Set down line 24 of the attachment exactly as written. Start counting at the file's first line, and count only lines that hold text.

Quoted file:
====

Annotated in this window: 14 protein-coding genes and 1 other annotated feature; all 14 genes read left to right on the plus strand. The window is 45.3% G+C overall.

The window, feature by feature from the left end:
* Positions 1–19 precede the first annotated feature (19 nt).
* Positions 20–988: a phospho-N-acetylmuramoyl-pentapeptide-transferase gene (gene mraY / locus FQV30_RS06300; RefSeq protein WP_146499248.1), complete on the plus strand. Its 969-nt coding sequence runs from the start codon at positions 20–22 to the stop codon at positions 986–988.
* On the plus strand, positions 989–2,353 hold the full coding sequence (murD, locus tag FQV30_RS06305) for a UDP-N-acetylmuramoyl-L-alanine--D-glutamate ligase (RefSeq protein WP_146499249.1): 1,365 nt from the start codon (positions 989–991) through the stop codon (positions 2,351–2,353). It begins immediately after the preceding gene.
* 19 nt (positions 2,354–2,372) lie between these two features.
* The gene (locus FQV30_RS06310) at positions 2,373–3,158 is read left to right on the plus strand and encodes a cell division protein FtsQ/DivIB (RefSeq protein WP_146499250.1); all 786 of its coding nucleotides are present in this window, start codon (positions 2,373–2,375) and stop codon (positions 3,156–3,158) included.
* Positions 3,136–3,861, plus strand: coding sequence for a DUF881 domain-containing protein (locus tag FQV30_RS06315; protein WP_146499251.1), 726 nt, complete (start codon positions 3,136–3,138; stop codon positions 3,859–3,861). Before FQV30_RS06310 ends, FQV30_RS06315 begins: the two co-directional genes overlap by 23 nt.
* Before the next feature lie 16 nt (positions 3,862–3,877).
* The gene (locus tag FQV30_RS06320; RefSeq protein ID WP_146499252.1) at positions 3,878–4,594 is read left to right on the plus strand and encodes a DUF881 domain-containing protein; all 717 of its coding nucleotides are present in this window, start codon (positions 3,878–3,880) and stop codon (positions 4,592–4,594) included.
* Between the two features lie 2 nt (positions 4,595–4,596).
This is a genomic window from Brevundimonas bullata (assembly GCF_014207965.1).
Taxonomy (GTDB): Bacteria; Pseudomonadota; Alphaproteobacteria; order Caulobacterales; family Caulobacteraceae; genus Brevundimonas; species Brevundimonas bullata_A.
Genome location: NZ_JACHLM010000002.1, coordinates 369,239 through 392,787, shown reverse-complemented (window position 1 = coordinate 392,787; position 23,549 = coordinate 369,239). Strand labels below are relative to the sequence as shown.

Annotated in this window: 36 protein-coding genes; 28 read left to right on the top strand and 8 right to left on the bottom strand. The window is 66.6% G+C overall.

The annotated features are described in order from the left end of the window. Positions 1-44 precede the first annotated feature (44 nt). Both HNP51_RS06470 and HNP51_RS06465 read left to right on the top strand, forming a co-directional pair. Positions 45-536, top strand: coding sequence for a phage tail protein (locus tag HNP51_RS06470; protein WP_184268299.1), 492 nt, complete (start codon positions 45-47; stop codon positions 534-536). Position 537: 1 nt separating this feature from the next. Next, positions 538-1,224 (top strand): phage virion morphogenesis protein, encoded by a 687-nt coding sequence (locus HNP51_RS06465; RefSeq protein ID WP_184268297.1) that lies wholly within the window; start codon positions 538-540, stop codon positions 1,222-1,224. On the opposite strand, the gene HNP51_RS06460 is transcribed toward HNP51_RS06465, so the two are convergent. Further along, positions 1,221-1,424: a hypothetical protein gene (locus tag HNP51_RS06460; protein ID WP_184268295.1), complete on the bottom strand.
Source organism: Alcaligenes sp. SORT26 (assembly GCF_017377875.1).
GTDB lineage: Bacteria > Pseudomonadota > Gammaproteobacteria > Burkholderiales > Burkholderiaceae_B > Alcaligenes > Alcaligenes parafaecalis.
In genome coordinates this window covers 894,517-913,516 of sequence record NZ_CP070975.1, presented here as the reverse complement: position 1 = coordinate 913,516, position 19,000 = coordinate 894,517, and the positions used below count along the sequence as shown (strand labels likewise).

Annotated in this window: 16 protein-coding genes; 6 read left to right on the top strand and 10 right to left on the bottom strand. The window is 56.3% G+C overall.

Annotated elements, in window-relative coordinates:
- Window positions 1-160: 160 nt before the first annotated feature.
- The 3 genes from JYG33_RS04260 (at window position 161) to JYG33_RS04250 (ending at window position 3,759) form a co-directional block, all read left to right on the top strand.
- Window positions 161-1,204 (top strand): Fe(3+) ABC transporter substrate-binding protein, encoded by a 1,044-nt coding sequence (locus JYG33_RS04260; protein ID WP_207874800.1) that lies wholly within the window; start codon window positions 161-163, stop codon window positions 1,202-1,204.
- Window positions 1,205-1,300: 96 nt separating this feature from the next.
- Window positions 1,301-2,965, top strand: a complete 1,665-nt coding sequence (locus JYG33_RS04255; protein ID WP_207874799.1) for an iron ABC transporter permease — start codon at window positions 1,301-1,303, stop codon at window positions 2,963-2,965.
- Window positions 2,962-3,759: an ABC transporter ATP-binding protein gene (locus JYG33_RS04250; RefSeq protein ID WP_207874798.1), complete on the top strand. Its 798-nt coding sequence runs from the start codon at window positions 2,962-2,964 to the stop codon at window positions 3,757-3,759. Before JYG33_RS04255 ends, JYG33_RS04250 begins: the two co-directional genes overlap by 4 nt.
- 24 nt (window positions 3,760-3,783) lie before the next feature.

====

- Window positions 161-1,204 (top strand): Fe(3+) ABC transporter substrate-binding protein, encoded by a 1,044-nt coding sequence (locus JYG33_RS04260; protein ID WP_207874800.1) that lies wholly within the window; start codon window positions 161-163, stop codon window positions 1,202-1,204.